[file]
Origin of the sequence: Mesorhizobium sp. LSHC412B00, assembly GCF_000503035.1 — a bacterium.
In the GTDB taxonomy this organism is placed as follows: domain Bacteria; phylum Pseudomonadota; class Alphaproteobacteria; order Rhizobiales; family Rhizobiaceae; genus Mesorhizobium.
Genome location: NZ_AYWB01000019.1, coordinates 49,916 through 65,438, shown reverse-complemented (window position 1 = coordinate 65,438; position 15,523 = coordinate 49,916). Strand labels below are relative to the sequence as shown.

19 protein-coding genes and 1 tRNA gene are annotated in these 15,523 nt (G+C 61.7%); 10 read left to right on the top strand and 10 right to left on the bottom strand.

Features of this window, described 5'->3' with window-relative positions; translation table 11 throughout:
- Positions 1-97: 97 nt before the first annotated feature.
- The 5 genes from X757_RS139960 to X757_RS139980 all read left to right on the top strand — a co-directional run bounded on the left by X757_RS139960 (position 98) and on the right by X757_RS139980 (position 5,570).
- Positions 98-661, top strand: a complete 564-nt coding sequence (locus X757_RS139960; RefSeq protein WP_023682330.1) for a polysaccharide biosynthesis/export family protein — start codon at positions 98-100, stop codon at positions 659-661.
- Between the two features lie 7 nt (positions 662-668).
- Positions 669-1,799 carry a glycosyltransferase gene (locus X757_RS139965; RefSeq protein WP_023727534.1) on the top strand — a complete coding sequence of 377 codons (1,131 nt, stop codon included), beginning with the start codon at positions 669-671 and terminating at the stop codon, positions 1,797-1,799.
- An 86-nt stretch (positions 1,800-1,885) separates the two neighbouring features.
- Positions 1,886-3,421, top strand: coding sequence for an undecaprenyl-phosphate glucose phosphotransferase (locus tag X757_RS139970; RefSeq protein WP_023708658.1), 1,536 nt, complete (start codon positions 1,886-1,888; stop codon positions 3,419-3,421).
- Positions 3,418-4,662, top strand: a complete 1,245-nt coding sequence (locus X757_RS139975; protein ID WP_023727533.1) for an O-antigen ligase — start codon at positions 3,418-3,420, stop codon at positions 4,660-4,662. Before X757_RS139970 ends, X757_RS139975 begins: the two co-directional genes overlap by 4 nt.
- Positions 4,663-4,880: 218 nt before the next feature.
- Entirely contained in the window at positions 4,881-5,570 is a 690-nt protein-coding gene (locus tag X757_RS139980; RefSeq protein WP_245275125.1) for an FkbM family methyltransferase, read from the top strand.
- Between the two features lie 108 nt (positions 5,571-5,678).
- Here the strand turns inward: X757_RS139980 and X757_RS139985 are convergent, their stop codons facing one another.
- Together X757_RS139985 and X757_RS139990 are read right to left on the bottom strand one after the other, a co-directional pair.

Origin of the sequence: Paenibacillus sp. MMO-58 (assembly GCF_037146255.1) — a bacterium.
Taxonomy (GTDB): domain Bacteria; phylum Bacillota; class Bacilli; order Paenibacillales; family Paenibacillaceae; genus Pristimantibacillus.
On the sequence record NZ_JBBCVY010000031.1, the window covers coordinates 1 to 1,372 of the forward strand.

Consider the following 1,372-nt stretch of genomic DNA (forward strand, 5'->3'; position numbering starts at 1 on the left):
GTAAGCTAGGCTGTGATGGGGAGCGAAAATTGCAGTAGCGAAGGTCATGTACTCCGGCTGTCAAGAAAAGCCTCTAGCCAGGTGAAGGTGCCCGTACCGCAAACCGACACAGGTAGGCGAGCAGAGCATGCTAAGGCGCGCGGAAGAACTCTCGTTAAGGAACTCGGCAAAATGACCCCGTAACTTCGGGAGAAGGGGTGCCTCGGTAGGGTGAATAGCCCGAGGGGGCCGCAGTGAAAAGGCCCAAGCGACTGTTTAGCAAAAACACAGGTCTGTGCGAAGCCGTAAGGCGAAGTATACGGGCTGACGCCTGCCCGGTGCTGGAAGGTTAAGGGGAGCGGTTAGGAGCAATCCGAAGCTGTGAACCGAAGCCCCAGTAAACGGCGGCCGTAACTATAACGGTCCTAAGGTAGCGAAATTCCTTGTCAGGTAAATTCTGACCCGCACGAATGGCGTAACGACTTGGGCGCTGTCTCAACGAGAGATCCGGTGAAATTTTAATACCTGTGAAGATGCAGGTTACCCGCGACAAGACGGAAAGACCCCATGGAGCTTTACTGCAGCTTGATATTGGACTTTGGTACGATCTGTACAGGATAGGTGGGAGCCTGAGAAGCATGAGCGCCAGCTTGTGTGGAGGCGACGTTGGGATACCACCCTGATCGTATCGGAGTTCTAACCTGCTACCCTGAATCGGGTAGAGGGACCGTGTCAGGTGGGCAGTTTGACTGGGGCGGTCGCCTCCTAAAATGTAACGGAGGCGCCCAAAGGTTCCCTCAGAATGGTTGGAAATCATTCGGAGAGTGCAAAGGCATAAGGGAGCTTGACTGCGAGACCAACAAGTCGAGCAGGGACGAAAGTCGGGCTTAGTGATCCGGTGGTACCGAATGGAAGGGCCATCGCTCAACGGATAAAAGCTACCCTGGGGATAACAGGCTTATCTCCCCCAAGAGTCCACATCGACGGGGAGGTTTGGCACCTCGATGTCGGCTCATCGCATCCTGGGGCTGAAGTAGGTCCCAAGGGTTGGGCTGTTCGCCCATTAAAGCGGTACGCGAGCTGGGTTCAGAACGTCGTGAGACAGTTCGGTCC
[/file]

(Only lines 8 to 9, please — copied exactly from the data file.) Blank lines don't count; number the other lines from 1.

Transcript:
- Positions 98-661, top strand: a complete 564-nt coding sequence (locus X757_RS139960; RefSeq protein WP_023682330.1) for a polysaccharide biosynthesis/export family protein — start codon at positions 98-100, stop codon at positions 659-661.
- Between the two features lie 7 nt (positions 662-668).